The Name Game: Addressing MacDonald’s Problem

 

By: Breanna Schnurr

Sir John A Macdonald is known as one of the founding fathers of the country as well as it’s first Prime Minister. But what happens when his troubling Aboriginal Policies are considered in today’s society? Recently, the EFTO (The Elementary Teachers’ Federation of Ontario) passed a motion for buildings bearing the name “Sir John A. MacDonald” be renamed. On the EFTO’s official website they stated: “The motion recognizes that MacDonald has been celebrated based on an incomplete version of Canadian history. As a central architect of the Indian Act and residential schools, MacDonald played a key role in developing systems that perpetrated genocide against Indigenous people”.

Sir John A. MacDonald statue that stands at Queen’s Park Grounds, TO.

With this motion, the EFTO hopes to provide an even safer learning environment, as well as address this darker part of Canada’s history, as well as recognize it’s impact.

However, not everyone agrees with the EFTO’s motion. Robert-Falcon Ouellette, an indigenous liberal MP does not believe that erasing the Prime Minister’s name would benefit today’s youth.

Sir John A. MacDonald Secondary School in Waterloo, ON

 

“When we start effacing completely that history, and not recognizing it, then people can forget very readily what occurred. And so for me it’s always important to have that anchor,” Ouellette stated in an interview with CBC. He believes that Sir John A. MacDonald was, “Very important to the founding of Canada” and tries to make the best out of a dark situation. “Everyone has warts,” he said. “It’s what makes us human beings.”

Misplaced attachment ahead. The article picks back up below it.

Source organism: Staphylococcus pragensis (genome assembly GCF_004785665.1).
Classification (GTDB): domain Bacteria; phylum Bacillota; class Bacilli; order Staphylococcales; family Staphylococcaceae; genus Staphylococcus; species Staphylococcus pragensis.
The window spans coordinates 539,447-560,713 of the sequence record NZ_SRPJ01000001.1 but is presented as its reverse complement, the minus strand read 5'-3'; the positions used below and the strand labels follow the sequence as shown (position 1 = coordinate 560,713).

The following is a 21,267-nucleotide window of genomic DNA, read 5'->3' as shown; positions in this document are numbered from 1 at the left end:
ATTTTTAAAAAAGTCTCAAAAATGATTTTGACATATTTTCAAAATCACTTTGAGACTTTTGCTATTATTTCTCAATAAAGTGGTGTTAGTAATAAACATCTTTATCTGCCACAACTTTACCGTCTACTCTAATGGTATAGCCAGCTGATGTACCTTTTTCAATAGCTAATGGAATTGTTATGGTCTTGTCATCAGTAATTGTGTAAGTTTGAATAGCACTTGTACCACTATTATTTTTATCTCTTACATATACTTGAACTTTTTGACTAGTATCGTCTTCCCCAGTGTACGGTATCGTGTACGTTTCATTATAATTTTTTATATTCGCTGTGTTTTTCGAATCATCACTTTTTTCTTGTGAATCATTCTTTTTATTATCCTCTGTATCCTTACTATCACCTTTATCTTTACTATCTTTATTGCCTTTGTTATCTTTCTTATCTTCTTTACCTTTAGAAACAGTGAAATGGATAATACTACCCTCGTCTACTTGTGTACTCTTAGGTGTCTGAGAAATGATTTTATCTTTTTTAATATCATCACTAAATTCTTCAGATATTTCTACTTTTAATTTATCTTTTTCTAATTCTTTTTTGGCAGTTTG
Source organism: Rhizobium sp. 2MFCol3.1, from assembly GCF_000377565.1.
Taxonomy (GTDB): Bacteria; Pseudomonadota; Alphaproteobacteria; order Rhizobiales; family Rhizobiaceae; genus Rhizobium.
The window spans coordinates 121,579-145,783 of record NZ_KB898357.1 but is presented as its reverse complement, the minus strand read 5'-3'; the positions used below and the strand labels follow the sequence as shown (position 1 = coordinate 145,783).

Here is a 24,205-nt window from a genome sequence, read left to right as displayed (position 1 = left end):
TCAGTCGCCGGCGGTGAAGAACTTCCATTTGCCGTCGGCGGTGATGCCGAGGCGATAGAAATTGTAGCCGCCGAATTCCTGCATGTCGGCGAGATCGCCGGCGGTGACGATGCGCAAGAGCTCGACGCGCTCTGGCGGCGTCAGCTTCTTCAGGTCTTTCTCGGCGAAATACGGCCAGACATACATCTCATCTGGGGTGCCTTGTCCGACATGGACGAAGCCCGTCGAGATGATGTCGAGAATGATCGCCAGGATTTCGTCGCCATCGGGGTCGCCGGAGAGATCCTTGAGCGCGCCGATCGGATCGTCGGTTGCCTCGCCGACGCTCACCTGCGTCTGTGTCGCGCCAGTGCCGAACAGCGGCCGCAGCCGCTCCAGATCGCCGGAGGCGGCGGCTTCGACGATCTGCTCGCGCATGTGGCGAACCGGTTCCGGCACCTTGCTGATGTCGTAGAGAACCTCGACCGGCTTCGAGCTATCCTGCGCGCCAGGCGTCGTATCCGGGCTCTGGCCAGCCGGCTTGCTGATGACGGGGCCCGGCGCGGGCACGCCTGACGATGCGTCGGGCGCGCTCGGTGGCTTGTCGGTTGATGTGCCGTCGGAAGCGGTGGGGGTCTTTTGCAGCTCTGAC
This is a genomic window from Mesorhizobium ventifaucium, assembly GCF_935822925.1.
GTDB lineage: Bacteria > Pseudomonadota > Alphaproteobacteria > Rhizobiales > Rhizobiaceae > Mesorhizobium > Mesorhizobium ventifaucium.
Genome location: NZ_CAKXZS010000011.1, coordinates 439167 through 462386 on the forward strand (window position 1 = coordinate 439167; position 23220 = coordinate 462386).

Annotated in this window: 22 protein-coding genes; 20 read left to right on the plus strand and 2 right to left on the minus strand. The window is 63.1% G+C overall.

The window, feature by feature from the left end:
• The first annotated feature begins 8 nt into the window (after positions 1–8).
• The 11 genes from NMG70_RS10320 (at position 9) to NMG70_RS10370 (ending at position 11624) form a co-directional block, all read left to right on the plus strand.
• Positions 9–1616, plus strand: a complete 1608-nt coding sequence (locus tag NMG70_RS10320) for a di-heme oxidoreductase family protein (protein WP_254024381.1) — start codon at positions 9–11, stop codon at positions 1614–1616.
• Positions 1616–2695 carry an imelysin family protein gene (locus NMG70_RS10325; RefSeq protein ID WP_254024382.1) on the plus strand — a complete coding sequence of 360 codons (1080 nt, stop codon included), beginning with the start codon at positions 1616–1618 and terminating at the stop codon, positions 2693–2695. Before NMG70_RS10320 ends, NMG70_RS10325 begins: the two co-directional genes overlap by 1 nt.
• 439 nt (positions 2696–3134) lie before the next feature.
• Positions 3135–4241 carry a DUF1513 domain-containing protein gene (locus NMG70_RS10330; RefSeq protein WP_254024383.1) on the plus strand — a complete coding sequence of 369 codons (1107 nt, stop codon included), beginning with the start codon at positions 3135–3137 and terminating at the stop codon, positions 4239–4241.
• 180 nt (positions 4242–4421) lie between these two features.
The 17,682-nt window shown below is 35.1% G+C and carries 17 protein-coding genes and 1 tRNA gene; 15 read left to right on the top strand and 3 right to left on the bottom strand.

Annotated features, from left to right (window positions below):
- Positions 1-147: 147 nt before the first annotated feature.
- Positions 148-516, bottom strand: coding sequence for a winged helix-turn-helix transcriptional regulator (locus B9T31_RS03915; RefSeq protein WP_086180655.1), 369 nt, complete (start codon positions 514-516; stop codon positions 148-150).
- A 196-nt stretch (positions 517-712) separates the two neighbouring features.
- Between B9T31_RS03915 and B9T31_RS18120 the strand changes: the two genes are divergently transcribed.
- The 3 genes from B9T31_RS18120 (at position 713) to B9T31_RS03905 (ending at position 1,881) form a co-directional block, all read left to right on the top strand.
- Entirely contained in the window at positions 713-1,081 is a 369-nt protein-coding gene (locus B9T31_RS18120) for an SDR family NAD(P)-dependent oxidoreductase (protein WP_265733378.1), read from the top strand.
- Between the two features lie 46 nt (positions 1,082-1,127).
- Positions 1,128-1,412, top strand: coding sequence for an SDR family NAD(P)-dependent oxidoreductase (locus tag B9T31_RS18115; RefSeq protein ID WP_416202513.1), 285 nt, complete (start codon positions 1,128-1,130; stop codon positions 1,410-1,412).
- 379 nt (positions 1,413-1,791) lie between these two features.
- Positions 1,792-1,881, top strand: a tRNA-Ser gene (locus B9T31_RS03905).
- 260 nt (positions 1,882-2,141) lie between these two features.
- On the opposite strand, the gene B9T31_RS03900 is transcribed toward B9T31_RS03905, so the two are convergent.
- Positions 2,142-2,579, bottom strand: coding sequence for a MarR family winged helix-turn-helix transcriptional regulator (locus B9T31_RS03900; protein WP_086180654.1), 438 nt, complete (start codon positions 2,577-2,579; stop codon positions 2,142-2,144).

The Fjord spoke to Julia Candlish – Director of Education for Chiefs of Ontario – for her personal opinion on the name change. Candlish’s perspective did not include a yes or a no to a name change:

“I love to hear public involvement in issues relating to First Nation peoples.  We have been working diligently for many years…It is difficult for mainstream society to understand high suicide, incarceration and poverty rates among First Nations peoples if they do not understand the “darker” part of our shared history that has contributed so greatly to this troubled contemporary reality”.

Although Candlish believes bringing said darker history into conversation, she believes that it must be a community decision to make, as no one voice should be heard above all others.

The principal of Waterloo’s Sir John A. MacDonald secondary school, Jennifer Shortreed, spoke to WCI students on her opinion of this issue as well:

“I think it is an issue that requires the attention it is currently getting. I believe we are stronger as a society and a local community if we critically examine our history and historical figures in the context of our culture and values today”. Shortreed stated during the interview. With that being said, SJAM’s principal also stated, “I think our many strengths outweigh any physical part of our schools.”

Two students at Sir John A. MacDonald agreed, with one student saying: “It’s good that this awareness is being raised but I don’t think action should be taken in regards to the school.” and another student sharing, “…I think that it would be much more useful to use this as an opportunity for learning rather than wipe him out of our history.”

The EFTO is currently still waiting on school boards to consider the problem at hand, despite hearing both sides of the argument. How long will the Name Game Last?

What do you think?